There are two R&D Tax Credit schemes available, the Small and Medium Enterprise (SME) scheme and the Research and Development Expenditure Credit (RDEC) scheme, and the eligibility to claim under one or the other depends upon a number of factors, the most common being the ‘size’ of your company – or the group of which it forms a part – in terms of headcount, turnover and gross asset value.
However, the SME scheme (which returns almost 25p in refunded tax – or up to 33p of tax credit – for every £1 spent, compared to just under 10p with RDEC) is classified as Notified State Aid (NSA) and access to it will therefore be restricted for a company receiving grant funding which is itself considered to be NSA. The nature of any restriction will depend upon the nature of the grant and any specific conditions associated with it and so whilst access to claim under the SME scheme may be limited, the benefit of the RDEC legislation may still be exploited as a source of tax credits, albeit at the reduced rate.
The key criteria which determine the restrictions on any given grant are;
- Whether or not the award is project-specific; and
- The value and timeframe of the funding received
The award of NSA funding which isn’t ring-fenced for a specific project leads to the least beneficial outcome since, whilst it still allows the company to claim R&D tax credits, ALL compliant activity carried out for the duration of the grant can only be considered under the RDEC legislation.
Now suppose the grant was awarded to fund a specific project(s); a common example would be that made by Innovate UK (formerly known as a Smart Grant). In this scenario, only the expenditure incurred in undertaking the named project(s) would be subject to RDEC legislation, whilst expenditure incurred on all other, non-funded activity would remain eligible for relief under the SME rules. This would be a hybrid claim made under both the SME and RDEC schemes.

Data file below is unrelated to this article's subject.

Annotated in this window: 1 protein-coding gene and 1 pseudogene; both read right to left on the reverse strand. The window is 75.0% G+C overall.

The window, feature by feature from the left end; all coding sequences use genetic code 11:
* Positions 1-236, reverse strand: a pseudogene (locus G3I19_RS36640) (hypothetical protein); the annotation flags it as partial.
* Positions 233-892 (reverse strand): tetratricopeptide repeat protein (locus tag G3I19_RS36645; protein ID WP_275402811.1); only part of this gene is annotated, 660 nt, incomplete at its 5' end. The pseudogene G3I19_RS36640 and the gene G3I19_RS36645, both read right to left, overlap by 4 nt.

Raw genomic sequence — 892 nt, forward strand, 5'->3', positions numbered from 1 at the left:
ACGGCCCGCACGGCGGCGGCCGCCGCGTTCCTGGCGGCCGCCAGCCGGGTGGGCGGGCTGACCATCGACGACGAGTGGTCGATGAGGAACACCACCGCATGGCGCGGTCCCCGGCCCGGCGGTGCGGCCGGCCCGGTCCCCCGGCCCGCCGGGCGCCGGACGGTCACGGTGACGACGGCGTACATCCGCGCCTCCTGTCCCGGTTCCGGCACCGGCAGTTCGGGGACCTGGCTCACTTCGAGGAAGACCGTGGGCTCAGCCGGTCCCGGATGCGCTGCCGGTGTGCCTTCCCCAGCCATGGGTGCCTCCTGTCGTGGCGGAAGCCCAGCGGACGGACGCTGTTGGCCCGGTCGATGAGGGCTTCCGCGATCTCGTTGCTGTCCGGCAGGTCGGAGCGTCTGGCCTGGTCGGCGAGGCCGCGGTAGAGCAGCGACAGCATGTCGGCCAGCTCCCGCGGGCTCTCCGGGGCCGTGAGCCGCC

3. De Minimis Aid / other non-Notified grants
‘De Minimis’ Aid is defined as a grant of less than €200,000 over a three-year period which does not have to be reported to the EU. One example is the Horizon 2020 scheme, which is awarded direct from the EU having replaced the Sixth and Seventh Frameworks (FP6 & FP7) and is the EU’s largest-ever innovation programme, with c.€80bn reserved to secure Europe’s global competitive edge in innovation.
With De Minimis Aid, restricted relief under RDEC legislation is limited only to the specific value of the grant; all compliant expenditure incurred in excess of this amount would qualify under the SME scheme. However, it’s essential the ‘De Minimis’ conditions are specifically written into the funding documentation, rather than assume that all grants of less than €200,000 over a 3-year period would qualify as ‘De Minimis’.
The table below provides an illustrative example of how the choice of grant can significantly impact the benefit of R&D Tax Credits and assumes overall expenditure across all compliant activities of £400,000, of which £100,000 was grant funded; 50% (£200,000) of this total was incurred undertaking Project X.
|Type of Grant|
|Non-Project specific||Project X-specific||De Minimis / other non-NSA|
|Eligible compliant expenditure in period||100% of costs incurred across ALL activity||100% of costs incurred on Project X||De Minimis value stated in grant documentation|
|Eligible compliant expenditure in period||0% of costs incurred across ALL activity||100% of costs incurred on all other activity||Balance of costs incurred on all other activity|
|Total Benefit (£)||£38,880||£68,840||£83,820|
In order to maximise your innovation funding, it’s highly beneficial to get expert advice beforehand as structuring this correctly can make a significant difference. And as grants invariably precede innovative work (whereas R&D Tax Credits come later), the earlier you do this, the better.
Call Innovation Tax on 0203 813 4600 or email to firstname.lastname@example.org if you would like to discuss your options further.